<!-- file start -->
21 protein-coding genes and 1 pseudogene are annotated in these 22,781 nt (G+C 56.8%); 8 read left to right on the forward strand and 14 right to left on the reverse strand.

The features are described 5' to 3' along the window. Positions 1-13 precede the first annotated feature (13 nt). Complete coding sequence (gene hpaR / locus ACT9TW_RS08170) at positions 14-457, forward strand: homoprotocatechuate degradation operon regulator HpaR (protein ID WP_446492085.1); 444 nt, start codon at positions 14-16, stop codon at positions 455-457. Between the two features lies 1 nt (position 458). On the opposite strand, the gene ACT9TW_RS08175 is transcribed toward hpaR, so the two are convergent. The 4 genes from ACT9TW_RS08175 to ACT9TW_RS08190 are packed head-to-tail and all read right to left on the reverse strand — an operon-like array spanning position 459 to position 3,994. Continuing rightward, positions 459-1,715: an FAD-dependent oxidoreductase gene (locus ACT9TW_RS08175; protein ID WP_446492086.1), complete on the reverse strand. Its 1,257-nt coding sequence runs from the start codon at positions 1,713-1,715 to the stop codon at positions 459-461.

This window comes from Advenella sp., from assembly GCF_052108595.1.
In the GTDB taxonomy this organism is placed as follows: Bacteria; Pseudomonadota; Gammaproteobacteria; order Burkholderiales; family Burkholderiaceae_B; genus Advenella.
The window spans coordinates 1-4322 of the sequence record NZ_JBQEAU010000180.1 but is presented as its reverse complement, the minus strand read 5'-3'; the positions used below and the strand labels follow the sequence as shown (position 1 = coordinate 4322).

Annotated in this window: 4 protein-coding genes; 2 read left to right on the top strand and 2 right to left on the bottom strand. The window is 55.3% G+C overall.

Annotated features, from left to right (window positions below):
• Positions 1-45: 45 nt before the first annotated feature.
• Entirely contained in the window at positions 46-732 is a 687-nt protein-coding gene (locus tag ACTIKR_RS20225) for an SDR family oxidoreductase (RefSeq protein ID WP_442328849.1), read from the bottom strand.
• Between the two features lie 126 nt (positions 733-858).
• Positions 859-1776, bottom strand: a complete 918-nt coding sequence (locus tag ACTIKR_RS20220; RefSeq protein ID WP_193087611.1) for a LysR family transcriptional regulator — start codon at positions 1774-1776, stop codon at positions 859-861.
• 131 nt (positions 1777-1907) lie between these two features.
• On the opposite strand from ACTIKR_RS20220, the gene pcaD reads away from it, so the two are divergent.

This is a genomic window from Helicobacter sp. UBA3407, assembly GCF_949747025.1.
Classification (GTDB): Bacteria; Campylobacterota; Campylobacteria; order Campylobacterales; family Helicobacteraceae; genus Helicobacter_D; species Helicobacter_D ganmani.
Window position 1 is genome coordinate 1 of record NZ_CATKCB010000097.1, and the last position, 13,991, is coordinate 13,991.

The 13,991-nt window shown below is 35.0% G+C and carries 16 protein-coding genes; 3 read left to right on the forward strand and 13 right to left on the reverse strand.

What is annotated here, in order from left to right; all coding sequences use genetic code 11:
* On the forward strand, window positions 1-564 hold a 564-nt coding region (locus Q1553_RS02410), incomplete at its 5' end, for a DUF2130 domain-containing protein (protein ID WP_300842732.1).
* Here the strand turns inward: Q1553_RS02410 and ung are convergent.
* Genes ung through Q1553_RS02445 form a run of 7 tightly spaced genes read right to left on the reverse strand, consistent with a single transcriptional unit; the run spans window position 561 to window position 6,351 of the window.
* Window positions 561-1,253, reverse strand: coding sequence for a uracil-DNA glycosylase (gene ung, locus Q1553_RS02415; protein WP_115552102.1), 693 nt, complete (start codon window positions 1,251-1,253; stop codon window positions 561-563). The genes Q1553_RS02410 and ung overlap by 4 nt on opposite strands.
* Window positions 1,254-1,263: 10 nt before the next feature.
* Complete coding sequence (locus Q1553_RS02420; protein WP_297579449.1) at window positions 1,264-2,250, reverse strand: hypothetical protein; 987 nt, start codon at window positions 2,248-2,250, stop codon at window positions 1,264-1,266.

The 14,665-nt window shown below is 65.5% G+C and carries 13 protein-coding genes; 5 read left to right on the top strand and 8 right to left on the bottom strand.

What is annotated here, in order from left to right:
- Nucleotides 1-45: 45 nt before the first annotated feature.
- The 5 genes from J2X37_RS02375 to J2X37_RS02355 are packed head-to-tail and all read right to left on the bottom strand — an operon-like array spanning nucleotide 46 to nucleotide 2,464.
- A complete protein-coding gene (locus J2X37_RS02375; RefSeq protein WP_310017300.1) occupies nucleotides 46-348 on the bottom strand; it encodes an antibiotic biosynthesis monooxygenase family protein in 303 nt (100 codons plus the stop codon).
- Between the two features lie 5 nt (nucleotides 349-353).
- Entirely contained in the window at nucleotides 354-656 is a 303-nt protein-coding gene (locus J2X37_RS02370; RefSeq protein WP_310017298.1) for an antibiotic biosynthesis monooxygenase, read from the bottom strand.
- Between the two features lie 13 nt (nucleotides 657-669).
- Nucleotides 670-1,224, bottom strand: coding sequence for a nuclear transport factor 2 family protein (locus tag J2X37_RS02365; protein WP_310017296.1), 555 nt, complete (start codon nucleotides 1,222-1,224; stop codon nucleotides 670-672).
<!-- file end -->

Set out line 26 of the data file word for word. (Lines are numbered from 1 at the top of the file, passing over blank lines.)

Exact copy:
What is annotated here, in order from left to right: